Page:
5. Overly complicating it.

Despite popular opinion and the hundreds of thousands of articles on Google, nutrition need not be complicated. Yes, it certainly can be, but when it comes to wellness, start with simplicity.

Tweet it out: Nutrition need not be complicated. When it comes to wellness, start with simplicity.

Prioritize health over aesthetics. The goal: feel GOOD.
Eat whole foods as close to their natural state as possible which will most likely include lots of plants.
Reduce your intake of processed and packaged foods.
Be mindful of what you’re consuming and how it makes you feel.
Remember that food is more than just calories or fuel, it’s also meant to be enjoyed.
Honor your hunger and fullness cues by tuning in and listening to your body.
Take care of your gut. (Your “second brain” resides in your gastrointestinal system.)
Ditch everything that doesn’t serve you including toxic relationships, grudges, in some instances, dairy, and all forms of self-inflicted food stress. (Health should not become an unhealthy obsession.)
Drink lots of water.
Dial down the stress by eliminating outside stressors and working on how you react to stressful situations.
Forget about perfection. (Sugar loaded death by chocolate cake on your birthday will not kill you despite the name.)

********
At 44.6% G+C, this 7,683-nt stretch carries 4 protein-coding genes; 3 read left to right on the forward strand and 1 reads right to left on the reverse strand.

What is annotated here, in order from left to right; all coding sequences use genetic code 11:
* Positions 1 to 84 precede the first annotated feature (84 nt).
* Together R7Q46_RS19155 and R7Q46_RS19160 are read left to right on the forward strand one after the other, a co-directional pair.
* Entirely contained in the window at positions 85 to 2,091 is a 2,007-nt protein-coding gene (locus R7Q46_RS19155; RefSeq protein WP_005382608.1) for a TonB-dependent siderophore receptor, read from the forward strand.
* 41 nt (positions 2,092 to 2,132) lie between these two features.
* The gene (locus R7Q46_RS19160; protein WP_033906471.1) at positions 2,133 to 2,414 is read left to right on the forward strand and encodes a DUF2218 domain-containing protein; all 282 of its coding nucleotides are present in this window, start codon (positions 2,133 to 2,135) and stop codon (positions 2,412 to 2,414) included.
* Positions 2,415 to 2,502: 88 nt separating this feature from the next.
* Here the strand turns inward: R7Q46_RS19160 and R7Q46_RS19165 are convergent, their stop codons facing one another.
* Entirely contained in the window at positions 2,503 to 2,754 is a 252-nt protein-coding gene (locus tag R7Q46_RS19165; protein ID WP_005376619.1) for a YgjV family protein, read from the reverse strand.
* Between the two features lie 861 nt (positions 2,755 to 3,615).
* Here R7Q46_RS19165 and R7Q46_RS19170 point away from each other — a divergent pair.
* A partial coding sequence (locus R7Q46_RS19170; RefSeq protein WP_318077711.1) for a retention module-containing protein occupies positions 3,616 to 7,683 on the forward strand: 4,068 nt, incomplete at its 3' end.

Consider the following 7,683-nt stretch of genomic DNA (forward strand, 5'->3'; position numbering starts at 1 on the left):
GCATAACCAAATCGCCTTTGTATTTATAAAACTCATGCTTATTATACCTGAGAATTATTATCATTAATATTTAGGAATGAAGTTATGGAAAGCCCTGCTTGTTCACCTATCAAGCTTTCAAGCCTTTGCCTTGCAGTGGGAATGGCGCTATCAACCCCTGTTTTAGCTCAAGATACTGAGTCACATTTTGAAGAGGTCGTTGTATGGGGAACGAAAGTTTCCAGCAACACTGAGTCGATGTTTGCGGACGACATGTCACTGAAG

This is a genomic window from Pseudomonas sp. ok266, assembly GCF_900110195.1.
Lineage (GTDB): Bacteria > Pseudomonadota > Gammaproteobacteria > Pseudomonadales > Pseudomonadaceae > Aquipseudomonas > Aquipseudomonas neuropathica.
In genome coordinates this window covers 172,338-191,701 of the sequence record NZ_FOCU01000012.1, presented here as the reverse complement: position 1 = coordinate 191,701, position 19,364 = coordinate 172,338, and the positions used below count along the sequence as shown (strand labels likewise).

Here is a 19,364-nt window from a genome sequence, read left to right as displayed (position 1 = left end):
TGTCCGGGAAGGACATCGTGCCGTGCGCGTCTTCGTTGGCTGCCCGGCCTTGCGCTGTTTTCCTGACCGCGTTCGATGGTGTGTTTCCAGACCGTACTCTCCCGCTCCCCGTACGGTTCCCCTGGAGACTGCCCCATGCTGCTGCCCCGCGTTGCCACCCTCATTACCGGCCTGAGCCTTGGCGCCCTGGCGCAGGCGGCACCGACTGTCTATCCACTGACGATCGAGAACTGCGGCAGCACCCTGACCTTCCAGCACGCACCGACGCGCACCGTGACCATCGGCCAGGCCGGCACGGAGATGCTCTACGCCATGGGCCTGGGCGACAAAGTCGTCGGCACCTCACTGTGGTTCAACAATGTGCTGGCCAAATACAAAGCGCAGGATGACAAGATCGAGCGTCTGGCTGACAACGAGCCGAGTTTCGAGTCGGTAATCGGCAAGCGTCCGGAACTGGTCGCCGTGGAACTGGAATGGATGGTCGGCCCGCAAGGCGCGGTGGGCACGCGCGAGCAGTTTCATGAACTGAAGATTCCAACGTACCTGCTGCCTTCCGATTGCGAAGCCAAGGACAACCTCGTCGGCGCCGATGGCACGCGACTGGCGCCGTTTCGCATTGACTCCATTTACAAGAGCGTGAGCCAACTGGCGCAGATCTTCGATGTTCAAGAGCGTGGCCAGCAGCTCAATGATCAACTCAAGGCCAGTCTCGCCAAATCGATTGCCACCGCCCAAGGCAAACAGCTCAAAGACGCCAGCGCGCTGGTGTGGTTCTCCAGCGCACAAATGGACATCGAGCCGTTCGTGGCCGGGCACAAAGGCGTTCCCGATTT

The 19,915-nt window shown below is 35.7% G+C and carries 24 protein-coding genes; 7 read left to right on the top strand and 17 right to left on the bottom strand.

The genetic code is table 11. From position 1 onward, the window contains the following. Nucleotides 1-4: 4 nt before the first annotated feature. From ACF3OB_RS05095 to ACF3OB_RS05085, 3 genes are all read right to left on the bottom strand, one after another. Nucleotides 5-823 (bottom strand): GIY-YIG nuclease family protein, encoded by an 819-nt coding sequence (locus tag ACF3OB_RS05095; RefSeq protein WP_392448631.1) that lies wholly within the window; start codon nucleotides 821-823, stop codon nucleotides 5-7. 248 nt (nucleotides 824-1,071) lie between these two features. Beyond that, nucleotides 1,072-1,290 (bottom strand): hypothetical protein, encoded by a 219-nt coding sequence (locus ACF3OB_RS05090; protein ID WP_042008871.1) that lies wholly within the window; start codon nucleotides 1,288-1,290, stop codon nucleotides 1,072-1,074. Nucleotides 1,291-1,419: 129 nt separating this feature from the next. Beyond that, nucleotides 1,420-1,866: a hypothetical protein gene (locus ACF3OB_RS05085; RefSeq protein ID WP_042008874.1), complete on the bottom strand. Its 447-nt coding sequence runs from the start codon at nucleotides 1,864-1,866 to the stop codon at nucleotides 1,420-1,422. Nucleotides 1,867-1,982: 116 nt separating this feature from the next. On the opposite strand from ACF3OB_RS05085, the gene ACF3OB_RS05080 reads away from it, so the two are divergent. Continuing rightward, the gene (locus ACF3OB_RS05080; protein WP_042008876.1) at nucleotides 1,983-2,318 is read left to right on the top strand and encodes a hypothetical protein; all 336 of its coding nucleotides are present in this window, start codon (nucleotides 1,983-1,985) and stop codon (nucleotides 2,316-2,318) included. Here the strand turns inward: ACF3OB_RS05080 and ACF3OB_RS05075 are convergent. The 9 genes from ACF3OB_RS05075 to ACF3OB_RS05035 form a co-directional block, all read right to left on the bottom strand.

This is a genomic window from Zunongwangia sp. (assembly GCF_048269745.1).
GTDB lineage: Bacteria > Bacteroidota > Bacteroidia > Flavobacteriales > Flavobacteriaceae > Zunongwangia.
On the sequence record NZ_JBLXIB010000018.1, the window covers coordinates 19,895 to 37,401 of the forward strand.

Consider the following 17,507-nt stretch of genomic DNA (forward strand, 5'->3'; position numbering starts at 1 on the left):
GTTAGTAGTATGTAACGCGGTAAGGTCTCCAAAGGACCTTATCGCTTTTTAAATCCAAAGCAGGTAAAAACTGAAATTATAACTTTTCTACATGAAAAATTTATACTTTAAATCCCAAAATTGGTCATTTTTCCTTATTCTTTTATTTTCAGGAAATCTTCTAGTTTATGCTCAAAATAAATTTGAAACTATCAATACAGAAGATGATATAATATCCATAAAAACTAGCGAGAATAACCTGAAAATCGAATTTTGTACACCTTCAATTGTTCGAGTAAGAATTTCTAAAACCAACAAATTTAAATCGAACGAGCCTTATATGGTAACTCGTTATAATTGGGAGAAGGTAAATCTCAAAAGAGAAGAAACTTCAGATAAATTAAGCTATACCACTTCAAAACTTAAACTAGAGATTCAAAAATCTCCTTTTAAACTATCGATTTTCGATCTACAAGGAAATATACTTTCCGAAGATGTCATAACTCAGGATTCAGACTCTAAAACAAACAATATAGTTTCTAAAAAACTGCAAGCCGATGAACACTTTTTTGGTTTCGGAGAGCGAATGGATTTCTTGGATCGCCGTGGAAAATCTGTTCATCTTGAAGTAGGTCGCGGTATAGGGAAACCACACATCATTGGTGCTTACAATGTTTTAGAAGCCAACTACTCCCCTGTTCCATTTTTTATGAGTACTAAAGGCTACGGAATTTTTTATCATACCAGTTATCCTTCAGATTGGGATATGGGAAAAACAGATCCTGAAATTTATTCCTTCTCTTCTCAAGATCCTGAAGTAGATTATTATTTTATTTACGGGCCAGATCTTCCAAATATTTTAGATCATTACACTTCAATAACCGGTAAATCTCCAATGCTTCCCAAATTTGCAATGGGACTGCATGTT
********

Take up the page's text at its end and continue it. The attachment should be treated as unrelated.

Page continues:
Be honest with yourself. If you think something is negatively affecting you, it probably is.

While there is definitely no one-size-fits all plan, this (or a version of it), works beautifully for us and our clients.

6. Working out as punishment.

So many people think in terms of: “I ate __ today, I have to go to the gym tomorrow”, as if somehow you'll exercise enough to make up for not eating well the day before. This kind of thinking basically deems working out punishment — which it’s 1000 percent not supposed to be. On top of that, if you don’t like the type workout you’re doing, it’s going to be incredibly difficult to find the motivation to do it (especially when it’s snowing, or raining, or your roommate just ordered a large pizza).

To avoid the self-inflicted guilt cycle about skipping the gym, first, find a workout you actually ENJOY doing. Then, let go of the guilt. (Because guilt = stress and stress =  weight gain + other health problems.)